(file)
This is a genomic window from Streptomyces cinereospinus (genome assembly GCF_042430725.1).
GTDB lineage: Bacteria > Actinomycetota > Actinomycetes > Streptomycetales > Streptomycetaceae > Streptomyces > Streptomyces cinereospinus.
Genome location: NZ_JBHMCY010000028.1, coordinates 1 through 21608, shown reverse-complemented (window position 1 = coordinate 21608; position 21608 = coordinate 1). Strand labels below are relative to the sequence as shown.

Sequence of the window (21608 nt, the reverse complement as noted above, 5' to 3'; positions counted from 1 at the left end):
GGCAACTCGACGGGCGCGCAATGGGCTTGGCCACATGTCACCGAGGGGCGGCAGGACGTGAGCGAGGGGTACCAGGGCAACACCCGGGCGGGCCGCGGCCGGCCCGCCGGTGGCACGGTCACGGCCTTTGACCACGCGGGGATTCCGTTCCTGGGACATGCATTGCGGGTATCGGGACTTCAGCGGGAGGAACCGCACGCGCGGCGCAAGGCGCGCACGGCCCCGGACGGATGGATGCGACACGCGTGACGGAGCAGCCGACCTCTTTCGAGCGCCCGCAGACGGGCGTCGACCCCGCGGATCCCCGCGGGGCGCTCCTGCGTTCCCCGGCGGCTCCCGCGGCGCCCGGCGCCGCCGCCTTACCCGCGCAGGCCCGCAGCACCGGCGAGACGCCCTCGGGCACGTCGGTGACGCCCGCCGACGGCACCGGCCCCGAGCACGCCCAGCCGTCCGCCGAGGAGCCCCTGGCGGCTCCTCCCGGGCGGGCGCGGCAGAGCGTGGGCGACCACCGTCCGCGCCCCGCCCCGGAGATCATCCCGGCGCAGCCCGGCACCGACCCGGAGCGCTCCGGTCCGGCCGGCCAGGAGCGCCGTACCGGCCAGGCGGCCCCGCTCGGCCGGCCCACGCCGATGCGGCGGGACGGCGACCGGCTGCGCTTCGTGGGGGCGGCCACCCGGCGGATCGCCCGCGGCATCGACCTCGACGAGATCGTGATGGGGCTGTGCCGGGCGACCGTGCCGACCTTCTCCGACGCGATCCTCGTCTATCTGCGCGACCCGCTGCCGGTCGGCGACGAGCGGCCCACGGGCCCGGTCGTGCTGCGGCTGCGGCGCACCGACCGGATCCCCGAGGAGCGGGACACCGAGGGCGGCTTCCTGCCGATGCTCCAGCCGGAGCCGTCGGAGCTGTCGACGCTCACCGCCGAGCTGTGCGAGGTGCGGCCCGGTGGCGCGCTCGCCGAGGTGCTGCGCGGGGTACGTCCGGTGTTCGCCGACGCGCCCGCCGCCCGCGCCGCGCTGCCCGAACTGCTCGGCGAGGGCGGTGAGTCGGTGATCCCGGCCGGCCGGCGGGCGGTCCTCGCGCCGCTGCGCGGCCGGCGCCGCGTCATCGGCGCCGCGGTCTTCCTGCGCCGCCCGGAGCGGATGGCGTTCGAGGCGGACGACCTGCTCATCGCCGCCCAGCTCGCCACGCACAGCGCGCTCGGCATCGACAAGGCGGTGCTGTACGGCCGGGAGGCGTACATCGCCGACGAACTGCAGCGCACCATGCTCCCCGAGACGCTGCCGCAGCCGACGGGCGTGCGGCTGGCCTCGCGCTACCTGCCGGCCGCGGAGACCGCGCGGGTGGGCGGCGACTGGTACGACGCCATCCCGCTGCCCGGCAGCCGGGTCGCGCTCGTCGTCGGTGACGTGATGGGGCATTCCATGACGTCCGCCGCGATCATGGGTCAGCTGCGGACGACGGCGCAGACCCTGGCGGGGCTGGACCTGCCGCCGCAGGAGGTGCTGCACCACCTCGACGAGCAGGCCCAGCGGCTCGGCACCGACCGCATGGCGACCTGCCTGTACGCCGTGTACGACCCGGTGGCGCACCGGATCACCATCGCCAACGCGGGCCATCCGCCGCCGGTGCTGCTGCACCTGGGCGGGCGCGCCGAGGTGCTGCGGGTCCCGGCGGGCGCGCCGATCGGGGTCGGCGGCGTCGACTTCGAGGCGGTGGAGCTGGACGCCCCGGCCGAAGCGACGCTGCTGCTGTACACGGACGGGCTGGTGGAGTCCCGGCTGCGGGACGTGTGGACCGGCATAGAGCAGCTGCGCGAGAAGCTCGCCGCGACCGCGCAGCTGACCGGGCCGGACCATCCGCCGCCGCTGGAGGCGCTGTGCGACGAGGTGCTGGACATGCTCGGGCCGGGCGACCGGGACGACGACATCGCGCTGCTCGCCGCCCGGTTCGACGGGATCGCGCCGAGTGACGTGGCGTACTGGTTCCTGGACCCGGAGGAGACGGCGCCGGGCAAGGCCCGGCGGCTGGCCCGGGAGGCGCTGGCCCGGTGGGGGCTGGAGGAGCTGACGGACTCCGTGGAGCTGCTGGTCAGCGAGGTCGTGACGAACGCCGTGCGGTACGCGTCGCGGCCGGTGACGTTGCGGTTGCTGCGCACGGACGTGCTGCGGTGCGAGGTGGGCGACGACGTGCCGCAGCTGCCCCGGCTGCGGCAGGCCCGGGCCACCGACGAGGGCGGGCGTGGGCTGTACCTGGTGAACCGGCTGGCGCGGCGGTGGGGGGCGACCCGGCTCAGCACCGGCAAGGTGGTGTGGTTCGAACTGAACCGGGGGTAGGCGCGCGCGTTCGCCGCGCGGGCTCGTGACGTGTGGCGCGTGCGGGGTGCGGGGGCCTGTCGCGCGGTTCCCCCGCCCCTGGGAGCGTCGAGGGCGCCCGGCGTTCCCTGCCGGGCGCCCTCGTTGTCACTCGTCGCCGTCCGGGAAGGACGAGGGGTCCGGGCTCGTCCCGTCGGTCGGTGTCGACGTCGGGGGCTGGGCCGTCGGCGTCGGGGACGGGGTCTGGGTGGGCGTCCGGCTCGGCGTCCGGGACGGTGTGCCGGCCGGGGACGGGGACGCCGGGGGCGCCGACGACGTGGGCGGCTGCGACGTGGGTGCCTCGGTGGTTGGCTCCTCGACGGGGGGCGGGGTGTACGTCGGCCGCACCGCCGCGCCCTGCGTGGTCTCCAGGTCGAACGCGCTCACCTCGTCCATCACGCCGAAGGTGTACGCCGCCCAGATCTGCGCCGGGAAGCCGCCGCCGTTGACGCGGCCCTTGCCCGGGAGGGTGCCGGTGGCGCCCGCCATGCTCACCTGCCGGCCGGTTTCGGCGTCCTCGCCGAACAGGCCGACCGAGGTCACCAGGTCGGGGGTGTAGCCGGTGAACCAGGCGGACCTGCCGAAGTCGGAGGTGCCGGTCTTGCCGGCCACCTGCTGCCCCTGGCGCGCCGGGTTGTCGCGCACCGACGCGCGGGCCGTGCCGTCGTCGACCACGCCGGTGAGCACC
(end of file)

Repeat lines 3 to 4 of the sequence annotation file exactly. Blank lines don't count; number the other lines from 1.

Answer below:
Genome location: NZ_JBHMCY010000028.1, coordinates 1 through 21608, shown reverse-complemented (window position 1 = coordinate 21608; position 21608 = coordinate 1). Strand labels below are relative to the sequence as shown.

Sequence of the window (21608 nt, the reverse complement as noted above, 5' to 3'; positions counted from 1 at the left end):